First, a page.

Be STILL

The end of 2018 was a strange one for me. The year which had started with the exhaustion and fulfillment of a new book completed, new speaking engagements booked (I still have room in my 2019 calendar if your group needs a speaker,) and all kinds of possibilities; ended as a mixture of contentment, new energy, and hope.

Ella’s rheumatoid arthritis began to flare up over the summer, but became debilitating after a simple cold became a sinus infection and then triggered her immune system. (Please don’t come near us if you have a sniffle. It can be catastrophic for us.) The arthritis which had been confined in her legs rapidly went systemic invading her arms, wrists, hands, and jaw. My girl who was famous for her ability to get around suddenly couldn’t open her mouth beyond halfway or get out of bed without her wrists dislocating from the swelling and pressure.

Despite the wheelchair, I had never thought of Ella as being handicapped before this Fall. She was profoundly disabled, and the phrase “wheelchair-bound” became a description of her reality. And she needed me home.

I prayed about it, and then resigned from everything I was doing. I quit my job coaching at the Crossfit box near our old house. I stepped back from volunteering at the kids’ schools. I stopped traveling to meet up with friends, cutting way back on my social life and asking those I did see to come here instead.

I spent my time writing (look for new books later this year,) reading, and working on our new home. As I worked at making our new spaces feel more comfortable (and pretty, pretty is VERY important,) I purged. I weeded through mountains of paperwork and old clothes, a virago of cleaning frenzy. I took all of the energy that I used to spend running around and living out loud, and turned it back towards my home, family, and writing.

My husband and I discussed my schedule and decided how many days a month I could be gone for speaking and book stuff, and I began to see them as joyful God-sent mini-vacations. I stopped seeking them, and God gently filled my Fall and Winter calendar.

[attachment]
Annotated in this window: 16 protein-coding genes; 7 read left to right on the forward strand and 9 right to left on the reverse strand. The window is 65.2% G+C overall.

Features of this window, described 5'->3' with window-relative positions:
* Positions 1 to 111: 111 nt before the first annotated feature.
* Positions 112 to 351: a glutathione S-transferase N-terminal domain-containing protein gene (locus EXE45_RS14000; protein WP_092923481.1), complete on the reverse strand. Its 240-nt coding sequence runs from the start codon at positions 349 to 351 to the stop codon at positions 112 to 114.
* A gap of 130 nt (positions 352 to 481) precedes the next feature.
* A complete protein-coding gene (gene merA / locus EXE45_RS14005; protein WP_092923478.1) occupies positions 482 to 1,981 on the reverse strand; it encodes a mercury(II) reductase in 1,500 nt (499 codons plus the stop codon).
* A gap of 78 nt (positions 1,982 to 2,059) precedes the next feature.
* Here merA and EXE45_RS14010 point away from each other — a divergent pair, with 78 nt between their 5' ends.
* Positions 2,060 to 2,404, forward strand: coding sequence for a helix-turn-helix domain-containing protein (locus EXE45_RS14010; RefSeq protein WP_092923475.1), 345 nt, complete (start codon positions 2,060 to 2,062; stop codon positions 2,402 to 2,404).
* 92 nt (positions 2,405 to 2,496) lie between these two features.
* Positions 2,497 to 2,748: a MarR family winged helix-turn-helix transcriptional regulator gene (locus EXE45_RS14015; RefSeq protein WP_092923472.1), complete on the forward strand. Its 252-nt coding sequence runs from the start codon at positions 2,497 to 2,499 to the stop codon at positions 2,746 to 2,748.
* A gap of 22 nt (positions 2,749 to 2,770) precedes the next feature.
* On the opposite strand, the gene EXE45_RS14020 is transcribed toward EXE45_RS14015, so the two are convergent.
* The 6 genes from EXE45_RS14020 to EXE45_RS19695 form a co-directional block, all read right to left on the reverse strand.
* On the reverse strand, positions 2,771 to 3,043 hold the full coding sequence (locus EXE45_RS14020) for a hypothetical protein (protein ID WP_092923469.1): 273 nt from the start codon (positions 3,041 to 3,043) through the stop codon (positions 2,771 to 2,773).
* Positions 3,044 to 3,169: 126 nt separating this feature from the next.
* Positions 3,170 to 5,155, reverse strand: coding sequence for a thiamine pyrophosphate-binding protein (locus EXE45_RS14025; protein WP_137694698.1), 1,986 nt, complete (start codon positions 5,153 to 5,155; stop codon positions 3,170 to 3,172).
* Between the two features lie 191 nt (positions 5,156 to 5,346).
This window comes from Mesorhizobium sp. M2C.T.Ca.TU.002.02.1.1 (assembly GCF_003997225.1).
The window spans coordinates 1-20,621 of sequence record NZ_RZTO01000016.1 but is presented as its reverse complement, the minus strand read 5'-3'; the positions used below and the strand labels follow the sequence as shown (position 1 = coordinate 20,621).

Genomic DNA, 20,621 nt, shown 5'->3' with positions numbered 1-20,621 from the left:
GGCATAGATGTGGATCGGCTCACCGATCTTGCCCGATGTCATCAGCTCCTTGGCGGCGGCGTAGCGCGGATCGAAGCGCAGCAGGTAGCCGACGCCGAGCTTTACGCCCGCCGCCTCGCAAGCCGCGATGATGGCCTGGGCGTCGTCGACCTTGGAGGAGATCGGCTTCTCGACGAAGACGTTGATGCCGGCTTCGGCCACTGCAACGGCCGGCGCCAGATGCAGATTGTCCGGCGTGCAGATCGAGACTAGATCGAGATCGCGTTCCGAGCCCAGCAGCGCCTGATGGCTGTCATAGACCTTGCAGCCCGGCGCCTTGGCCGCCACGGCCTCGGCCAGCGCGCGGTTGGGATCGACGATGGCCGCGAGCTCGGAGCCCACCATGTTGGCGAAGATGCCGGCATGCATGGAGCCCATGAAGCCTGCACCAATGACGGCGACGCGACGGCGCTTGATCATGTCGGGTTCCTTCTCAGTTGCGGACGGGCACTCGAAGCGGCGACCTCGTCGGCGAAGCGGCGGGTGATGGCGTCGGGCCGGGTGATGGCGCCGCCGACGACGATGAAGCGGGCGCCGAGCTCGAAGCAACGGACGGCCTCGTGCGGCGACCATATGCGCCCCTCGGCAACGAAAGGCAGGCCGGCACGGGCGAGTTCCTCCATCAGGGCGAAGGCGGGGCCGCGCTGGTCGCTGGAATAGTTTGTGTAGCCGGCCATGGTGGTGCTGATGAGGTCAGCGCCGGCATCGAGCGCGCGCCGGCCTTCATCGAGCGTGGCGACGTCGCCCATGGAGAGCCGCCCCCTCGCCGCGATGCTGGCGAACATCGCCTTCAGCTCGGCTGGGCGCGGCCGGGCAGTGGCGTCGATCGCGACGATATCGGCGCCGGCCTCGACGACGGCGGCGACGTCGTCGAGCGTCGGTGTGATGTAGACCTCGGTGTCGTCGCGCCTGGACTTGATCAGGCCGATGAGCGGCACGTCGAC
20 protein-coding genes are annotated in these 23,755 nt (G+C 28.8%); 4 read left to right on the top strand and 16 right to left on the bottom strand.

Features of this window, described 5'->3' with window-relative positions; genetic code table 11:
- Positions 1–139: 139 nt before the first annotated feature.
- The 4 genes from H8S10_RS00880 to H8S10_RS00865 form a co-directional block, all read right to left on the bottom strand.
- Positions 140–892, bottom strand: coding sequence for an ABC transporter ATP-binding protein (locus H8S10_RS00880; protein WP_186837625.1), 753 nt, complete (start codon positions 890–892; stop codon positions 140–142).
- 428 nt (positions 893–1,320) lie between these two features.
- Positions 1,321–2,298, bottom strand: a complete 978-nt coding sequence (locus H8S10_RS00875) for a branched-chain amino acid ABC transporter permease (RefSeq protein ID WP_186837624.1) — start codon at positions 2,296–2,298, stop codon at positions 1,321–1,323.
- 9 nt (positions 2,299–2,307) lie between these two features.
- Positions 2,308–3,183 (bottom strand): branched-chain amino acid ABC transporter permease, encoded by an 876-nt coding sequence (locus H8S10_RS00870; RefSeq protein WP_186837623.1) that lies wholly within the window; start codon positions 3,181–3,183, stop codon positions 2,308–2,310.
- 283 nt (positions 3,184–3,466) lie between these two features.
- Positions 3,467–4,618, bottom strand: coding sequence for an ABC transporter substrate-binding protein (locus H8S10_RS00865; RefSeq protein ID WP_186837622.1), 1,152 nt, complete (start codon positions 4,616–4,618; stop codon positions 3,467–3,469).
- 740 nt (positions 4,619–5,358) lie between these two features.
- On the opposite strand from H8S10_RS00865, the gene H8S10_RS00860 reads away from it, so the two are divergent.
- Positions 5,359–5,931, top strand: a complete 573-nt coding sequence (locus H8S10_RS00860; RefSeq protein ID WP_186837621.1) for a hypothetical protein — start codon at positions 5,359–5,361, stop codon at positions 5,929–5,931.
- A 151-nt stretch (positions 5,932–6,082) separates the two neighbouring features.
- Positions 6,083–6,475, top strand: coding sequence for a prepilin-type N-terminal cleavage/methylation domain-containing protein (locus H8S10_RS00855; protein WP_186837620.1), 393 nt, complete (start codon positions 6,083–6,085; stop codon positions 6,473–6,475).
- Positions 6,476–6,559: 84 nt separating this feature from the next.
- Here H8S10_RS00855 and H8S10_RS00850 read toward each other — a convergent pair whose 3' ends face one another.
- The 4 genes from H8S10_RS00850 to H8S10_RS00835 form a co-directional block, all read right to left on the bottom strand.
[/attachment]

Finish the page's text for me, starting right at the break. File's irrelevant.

As we got to Christmas, Ella’s new medication finally began working, and her strength and mobility have begun to return. She’s no longer sleeping 18-20 hours a day (autoimmune diseases are exhausting,) and she can once again venture out to see friends one or two times a week.

As our world has begun to open back up to us, I began considering what I could and should add back to my schedule as she continues to improve. I’ve decided, for now, to stick with what’s working.

There is a peace in my simplified life that my former busyness had kept hidden. All of the running kept me from the work God has placed in front of me. Designing a life for myself that was lived so much away from my home was robbing me of the simple warmth of home and family. It was and is a fun life, but it’s not honest and real.

Just for fun, I rolled the dice with Jen Fulwiler’s “Word of the Year” generator twice and it gave me the words “Engage” and “Still.” It made me smile, because that was exactly what I had already planned for 2019 to look like – more writing, more blogging, more engaging with people that God places in my path (look out world! If y’all thought that I talked to everyone I met before now, multiply that by a LOT!) and to be still. I’m planning on a lot more days of my minivan’s being parked in my driveway.

God wasn’t in the earthquake, or the wind, or any of the loud and violent things that passed by. He was in the quiet breeze. This year, I’m going to stay still long enough to hear Him.

About Rebecca Frech

Rebecca Frech is a Catholic author, speaker, CrossFit coach, and the Managing Editor of The Catholic Conspiracy website. She is the author of the best-selling books Teaching in Your Tiara: A Homeschooling Book for the Rest of Us and Can We Be Friends? She is a co-host of the popular podcast The Visitation Project, and is a columnist for The National Catholic Register. She and her husband live just outside Dallas with their eight children, a German Shepherd named Dave, and an ever-multiplying family of dust-bunnies.
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